London (change)


Latest posts by quercus_rubur

Gardeners World - not back for 4 weeks!

Posted: 29/06/2012 at 20:55
kate1123 wrote (see)

Just a reminder to set your recorders for Hampton Court Flower show, Tuesday morning at 11am on BBC2.

Hmmm 11am on a Tuesday morning. Is this another example of how much the BBC holds gardeners in contempt? No offence to those at home in the daytime, but surely they'd get a better audience if it was shown in the evening. Apart from those of us who work, the ones at home maybe out gardening, seeing to the kids, shopping. I could even understand it if it was lunchtime

Feeding tomatoes with powdered milk

Posted: 29/06/2012 at 20:49

Well here's a good case for a Beechgrove trial!


Weeping Fig

Posted: 29/06/2012 at 20:34

They do lose quite a lot of leaves every now and then. It isn't neccesarily a bad thing. I'd take it home and put it in the shower - unless they have one at work . Might sound silly but a lot of house plants do well on a bit of a steamy, warm soak. I do mine a couple of times a year -spring, summer. A 3 minute shower in warmish water, then leave it in the shower where it's damp and warm. It's like a tropical holiday!

What am I ?

Posted: 29/06/2012 at 20:23

It'll grow 6- 10 metres. Very good for butterflies and moths, but you'll need lots of space. It's not just the height is the breadth the branches take up.

Vertical gardening

Posted: 29/06/2012 at 20:16

I found this. I've been toying with doing one on my brick shed for ages. going to the Tatton Show next month so hoping there might be some inspiration there. This page list suitable ferns

What am I ?

Posted: 28/06/2012 at 23:29

See this is why Latin names ARE useful. I'd never heard of Goat Willow. Just been to look it up. I HAVE heard of Salix caprea though.

mystery tree

Posted: 28/06/2012 at 23:25

It's very good. Freaks my cats out when I play it indoors - which I do when I'm being mean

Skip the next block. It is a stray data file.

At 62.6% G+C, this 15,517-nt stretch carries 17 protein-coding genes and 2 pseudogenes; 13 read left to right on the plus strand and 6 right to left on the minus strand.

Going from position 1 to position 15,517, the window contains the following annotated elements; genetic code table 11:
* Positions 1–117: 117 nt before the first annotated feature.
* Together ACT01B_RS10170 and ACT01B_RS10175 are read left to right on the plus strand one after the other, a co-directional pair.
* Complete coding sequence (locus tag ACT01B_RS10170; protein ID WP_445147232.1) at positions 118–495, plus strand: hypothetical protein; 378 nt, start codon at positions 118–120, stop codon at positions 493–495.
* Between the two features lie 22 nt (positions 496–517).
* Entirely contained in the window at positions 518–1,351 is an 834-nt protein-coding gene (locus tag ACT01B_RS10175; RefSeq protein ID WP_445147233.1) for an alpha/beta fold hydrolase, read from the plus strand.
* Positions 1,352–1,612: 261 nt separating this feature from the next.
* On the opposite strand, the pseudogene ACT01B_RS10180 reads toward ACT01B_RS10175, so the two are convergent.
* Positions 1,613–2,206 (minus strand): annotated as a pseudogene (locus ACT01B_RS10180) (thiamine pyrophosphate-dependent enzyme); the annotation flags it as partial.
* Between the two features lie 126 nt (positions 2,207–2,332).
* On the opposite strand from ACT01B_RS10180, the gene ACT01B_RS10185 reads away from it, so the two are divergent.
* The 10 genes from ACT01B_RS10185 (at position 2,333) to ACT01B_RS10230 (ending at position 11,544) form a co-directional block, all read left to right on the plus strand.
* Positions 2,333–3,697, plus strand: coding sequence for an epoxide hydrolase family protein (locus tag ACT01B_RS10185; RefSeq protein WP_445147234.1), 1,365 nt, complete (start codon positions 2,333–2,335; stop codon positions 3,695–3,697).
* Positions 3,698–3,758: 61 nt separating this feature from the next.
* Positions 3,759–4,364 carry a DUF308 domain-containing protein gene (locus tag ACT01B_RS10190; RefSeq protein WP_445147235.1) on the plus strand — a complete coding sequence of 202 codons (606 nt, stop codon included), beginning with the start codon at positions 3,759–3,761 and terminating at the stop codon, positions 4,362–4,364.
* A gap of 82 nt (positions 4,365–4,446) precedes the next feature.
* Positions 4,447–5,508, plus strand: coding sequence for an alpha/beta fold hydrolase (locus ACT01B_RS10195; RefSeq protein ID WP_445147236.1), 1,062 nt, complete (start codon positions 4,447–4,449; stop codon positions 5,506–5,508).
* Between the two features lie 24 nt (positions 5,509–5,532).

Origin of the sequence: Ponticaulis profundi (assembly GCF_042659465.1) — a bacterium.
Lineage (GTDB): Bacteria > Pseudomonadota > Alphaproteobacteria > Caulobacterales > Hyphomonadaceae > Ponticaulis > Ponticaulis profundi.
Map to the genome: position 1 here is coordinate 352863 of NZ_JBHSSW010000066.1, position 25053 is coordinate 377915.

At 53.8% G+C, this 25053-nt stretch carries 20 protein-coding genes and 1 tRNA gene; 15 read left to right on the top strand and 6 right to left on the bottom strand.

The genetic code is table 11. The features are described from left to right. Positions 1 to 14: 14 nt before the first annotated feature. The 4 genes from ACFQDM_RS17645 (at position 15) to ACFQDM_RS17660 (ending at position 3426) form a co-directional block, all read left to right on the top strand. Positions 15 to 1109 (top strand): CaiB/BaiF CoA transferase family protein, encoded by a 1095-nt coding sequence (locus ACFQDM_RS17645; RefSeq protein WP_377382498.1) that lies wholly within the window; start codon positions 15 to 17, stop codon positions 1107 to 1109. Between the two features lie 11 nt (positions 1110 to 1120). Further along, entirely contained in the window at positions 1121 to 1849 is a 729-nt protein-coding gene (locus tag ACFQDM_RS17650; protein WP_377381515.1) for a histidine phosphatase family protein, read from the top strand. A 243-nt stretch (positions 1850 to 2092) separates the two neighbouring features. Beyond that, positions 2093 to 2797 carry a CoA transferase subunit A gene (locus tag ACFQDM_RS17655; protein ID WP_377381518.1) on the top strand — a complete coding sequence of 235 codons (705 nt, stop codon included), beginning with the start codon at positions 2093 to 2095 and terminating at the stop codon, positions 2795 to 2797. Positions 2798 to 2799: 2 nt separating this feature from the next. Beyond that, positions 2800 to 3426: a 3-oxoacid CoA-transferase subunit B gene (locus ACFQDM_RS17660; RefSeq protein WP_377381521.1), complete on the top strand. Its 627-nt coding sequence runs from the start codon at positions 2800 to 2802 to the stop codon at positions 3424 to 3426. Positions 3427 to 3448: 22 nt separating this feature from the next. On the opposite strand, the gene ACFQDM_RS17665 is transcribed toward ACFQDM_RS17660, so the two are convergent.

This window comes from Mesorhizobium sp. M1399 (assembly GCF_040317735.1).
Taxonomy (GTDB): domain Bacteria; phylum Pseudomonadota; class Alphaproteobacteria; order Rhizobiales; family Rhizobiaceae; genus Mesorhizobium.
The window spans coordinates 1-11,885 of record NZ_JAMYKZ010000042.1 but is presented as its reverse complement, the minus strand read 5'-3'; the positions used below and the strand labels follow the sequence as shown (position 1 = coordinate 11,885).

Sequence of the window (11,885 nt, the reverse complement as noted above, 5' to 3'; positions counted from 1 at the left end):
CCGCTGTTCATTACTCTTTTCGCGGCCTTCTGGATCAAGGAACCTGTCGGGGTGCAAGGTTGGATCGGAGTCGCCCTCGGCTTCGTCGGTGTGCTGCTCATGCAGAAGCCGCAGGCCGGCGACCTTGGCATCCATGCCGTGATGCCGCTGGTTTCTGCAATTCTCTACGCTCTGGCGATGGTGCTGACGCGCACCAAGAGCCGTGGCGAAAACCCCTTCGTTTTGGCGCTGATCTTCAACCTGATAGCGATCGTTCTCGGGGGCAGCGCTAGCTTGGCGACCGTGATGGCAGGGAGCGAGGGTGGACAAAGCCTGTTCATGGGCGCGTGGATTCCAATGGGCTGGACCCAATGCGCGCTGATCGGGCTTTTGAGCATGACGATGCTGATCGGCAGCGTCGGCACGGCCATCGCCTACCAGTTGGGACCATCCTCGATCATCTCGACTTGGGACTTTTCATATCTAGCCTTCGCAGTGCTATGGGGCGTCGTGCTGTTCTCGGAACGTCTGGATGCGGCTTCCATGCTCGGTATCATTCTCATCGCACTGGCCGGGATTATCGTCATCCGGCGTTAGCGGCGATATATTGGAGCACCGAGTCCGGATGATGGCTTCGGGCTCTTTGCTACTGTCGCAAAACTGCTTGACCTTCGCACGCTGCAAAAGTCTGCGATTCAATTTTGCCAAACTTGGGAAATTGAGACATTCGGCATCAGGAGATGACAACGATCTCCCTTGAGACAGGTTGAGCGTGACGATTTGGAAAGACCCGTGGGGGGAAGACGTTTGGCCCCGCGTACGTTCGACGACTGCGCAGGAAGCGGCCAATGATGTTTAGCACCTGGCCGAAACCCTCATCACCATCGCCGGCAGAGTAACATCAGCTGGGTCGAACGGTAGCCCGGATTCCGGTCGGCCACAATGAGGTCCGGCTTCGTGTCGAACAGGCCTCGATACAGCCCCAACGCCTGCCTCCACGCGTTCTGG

Oriental Lilies

Posted: 28/06/2012 at 23:22

Well I just found this on a website called The Lily Pad "Do lilies "revert" back to ancestral types?

No, this is not the case. Oriental lilies cannot change to Asiatic types, nor can lilies change their basic color. Mutations are remotely possible, but extremely rare. In certain instances, color intensity can be affected by environmental variables, but this is probably a one season fluke."

Alternatively were you wearing your sun glasses at the time? If I fancy a change of colour in the garden I pop on my sunnies. Much cheaper than buying new plants! 

mystery tree

Posted: 28/06/2012 at 23:14

Eucalyptus was my first thought, but I'm not sure about the serrated edged leaf. Whether it's deciduous or evergreen would help too. You could try this Alternatively just post a photo

As an aside if anyone has a smartphone there's a good little app called TreeID. There's also a Bird Song ID, so while you're identifying the tree you can check out what birds are in it! 

Screening help

Posted: 28/06/2012 at 22:57

When I first moved in this house my neighbour planted 2 conifers and kept them smallish. Then she moved. I've had 3 subsequent neighbours in the last 10 years. none have trimmed the conifers. They are now about 20 feet tall and block light out to several neighbours gardens. I gather they're about to complain to the council.There is something called the "Hedge height" rule (

Mixed hedges are very good, and good for wildlife too. Escallonia is also a good choice especially for encouraging bees, and on my way to work there's a house with a pyracantha hedge. If you get the timing of the cutting right - which they do - it can have a profusion of flowers and berries. Conifers belong in forests in my opinion, and yes they are dull and boring.

Discussions started by quercus_rubur

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Last Post: 19/06/2012 at 22:06
15 threads returned